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Maternity and A&E units safe

PUBLISHED: 10:58 29 July 2008 | UPDATED: 11:28 03 July 2010

No maternity units or accident and emergency departments will close at any of the region's hospitals, NHS bosses pledged yesterday.

Concerns had been voiced about the future of A&E departments and in particular maternity units at smaller hospitals including the Queen Elizabeth Hospital in King's Lynn, the James Paget University Hospital at Gorleston and the West Suffolk Hospital at Bury St Edmunds.

No maternity units or accident and emergency departments will close at any of the region's hospitals, NHS bosses pledged yesterday.

Concerns had been voiced about the future of A&E departments and in particular maternity units at smaller hospitals including the Queen Elizabeth Hospital in King's Lynn, the James Paget University Hospital at Gorleston and the West Suffolk Hospital at Bury St Edmunds.

These fears have been quashed - but more travelling for consultants and for patients needing major operations is on the cards as the region's health authority looks to create regional centres for major surgery.

A year ago the Conservative Party issued a list of hospitals claiming maternity services were under threat, including the QEH - although its accuracy was hotly debated.

The East of England NHS did publish a document in December 2006 which said that “to be efficient” a maternity unit should have 3,000 births a year, rising to 4,000 when new guidelines come into place increasing the number of hours a consultant should be on the ward. Because the new rules say a consultant should be on hand 60 hours a week rather than 40, each birth will be more expensive unless there are more births. The QEH, JPH and WSH all have fewer than 2,500 births a year.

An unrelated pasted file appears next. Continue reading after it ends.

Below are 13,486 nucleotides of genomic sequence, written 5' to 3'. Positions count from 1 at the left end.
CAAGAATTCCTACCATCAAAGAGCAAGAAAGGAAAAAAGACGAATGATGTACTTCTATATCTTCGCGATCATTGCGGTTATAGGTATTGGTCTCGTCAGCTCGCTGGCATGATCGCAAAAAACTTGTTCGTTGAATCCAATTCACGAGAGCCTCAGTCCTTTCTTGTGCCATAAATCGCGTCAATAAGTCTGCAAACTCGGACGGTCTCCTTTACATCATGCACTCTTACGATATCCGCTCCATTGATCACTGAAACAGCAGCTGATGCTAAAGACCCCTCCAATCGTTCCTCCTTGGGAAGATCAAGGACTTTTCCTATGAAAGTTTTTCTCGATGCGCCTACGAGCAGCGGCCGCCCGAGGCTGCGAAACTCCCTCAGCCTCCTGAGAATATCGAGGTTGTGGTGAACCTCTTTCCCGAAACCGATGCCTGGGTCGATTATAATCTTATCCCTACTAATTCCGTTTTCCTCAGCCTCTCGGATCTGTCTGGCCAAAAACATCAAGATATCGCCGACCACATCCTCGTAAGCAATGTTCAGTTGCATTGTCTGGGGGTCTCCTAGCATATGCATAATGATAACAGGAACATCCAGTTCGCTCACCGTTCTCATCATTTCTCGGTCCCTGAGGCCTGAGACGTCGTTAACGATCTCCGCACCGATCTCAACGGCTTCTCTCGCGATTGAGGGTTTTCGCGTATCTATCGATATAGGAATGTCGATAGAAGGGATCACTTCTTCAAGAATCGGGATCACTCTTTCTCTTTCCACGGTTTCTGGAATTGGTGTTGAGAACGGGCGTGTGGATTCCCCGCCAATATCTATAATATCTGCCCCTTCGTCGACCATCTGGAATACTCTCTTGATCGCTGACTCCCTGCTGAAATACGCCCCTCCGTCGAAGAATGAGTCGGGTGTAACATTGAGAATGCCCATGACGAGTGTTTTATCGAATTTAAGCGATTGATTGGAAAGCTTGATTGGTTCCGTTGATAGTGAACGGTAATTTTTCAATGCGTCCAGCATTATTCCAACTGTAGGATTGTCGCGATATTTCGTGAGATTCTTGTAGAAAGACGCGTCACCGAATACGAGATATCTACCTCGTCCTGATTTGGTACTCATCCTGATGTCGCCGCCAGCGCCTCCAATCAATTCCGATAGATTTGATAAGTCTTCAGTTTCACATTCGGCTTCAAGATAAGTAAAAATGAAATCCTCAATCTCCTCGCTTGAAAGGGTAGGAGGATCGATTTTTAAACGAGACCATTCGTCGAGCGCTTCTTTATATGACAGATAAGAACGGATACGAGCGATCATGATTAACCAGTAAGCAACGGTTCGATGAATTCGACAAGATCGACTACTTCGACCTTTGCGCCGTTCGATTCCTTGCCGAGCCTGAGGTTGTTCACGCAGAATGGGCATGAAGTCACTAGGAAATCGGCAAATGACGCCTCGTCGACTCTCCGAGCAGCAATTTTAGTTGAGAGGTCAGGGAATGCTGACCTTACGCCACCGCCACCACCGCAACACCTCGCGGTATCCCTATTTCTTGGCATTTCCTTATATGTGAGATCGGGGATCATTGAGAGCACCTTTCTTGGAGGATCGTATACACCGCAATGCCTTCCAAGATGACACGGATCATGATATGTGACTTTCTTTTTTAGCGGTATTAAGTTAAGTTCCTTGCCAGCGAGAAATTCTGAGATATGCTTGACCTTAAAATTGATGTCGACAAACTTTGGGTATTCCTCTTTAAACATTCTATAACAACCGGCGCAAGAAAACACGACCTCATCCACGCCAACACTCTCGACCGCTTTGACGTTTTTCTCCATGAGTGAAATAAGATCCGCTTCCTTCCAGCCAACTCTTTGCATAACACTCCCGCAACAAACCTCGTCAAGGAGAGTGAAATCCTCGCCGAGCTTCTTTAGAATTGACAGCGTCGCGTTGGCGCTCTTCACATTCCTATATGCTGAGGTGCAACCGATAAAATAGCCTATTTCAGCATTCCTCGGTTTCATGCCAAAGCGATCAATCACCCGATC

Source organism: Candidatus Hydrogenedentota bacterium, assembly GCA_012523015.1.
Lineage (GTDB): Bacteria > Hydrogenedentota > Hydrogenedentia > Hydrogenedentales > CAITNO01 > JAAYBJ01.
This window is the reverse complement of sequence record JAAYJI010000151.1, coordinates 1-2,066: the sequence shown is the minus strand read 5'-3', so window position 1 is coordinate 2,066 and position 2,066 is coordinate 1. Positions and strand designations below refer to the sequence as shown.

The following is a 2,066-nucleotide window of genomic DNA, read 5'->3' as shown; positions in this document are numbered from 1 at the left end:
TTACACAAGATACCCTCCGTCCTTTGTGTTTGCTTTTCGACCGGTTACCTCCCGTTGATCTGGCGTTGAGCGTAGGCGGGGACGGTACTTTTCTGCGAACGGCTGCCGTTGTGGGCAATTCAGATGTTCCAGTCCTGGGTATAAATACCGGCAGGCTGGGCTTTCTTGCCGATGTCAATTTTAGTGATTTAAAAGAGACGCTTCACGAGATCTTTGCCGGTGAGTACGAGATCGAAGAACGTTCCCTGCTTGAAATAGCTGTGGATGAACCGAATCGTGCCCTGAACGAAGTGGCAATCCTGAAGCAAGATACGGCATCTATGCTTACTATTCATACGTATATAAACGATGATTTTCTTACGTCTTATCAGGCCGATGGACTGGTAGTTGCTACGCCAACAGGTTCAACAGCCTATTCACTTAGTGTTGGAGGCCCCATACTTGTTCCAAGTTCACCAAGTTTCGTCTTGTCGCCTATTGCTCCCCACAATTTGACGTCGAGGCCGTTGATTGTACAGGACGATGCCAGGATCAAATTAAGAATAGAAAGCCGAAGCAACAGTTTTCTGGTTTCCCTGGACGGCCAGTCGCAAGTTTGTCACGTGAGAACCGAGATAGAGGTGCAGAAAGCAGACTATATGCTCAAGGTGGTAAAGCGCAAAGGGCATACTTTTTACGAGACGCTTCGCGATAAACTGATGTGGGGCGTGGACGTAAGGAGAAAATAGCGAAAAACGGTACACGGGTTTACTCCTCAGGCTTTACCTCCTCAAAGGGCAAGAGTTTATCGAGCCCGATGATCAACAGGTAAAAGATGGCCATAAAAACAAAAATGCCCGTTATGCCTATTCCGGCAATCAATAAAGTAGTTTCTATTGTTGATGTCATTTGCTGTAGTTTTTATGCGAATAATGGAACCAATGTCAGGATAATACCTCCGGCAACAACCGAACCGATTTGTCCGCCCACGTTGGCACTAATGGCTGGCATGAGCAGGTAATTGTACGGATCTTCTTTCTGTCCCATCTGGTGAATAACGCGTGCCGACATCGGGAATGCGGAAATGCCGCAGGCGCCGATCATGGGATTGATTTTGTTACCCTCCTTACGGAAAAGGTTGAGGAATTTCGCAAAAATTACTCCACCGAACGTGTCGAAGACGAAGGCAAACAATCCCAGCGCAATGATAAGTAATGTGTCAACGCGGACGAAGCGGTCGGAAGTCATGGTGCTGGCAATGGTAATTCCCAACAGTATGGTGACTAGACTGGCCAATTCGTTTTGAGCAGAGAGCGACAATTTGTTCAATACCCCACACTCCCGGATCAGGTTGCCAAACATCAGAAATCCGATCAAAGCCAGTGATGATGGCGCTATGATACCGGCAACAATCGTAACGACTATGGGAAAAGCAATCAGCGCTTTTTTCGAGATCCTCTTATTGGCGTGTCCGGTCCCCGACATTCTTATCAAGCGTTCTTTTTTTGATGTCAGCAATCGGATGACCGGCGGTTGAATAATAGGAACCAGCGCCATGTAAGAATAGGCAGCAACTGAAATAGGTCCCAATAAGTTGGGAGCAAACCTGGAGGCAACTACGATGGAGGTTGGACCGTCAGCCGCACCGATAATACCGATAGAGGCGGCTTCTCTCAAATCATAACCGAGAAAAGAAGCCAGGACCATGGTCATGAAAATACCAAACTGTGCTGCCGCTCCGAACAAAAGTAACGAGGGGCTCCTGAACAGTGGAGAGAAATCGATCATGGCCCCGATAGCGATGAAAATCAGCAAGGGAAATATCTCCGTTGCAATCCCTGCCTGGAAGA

The same report said a hospital should have a catchment area of 300,000 people to perform emergency surgery - which the three hospitals do not.

Neil McKay, chief executive of NHS East of England, said: “We intend to ensure all obstetric units will stay in all 17 acute trusts, including King's Lynn. We believe we can put to rest for years, if not forever, the argument about whether smaller maternity units are viable. We are committed to all A&E departments continuing to operate in perpetuity.”

Simon Wood, director of service reconfiguration for NHS East of England, said: “What we were concerned about was whether these small units could provide the level of service. To the extent that it is necessary, we think primary care trusts (PCTs) should be prepared to fund those units up to an extra £500,000 a year to enable them to have the same staffing levels as larger units. The PCTs are in agreement that to maintain local access they need to be prepared to fund them.”

But A&E patients needing major surgery may have to travel further - or in some cases the surgeon may do the travelling. Mr Wood said: “What is possible is that we might have consultants working across hospitals. The situation might be different in and out of hours…we want people to work out what their local solutions are. More and more surgery is becoming specialised.”

QEH spokesman Richard Humphries said: “We are one of the best performing maternity units in the east of England…If you closed down our maternity unit patients would have a huge journey to make, often in difficult circumstances.”

JPH chief executive Adrian Pennington said: “We consider our accident and emergency department to be of sufficient size to warrant services always being provided here in Gorleston, particularly given the volume of visitors to the area. We welcome the support of Neil McKay and acknowledge the continuing support of Great Yarmouth and Waveney PCT towards maintaining both A&E and maternity services in their entirety here.”

A spokesman for West Suffolk Hospital said: “We welcome this pledge as it will ensure that stability is maintained within an important service which is highly valued by our patients.”

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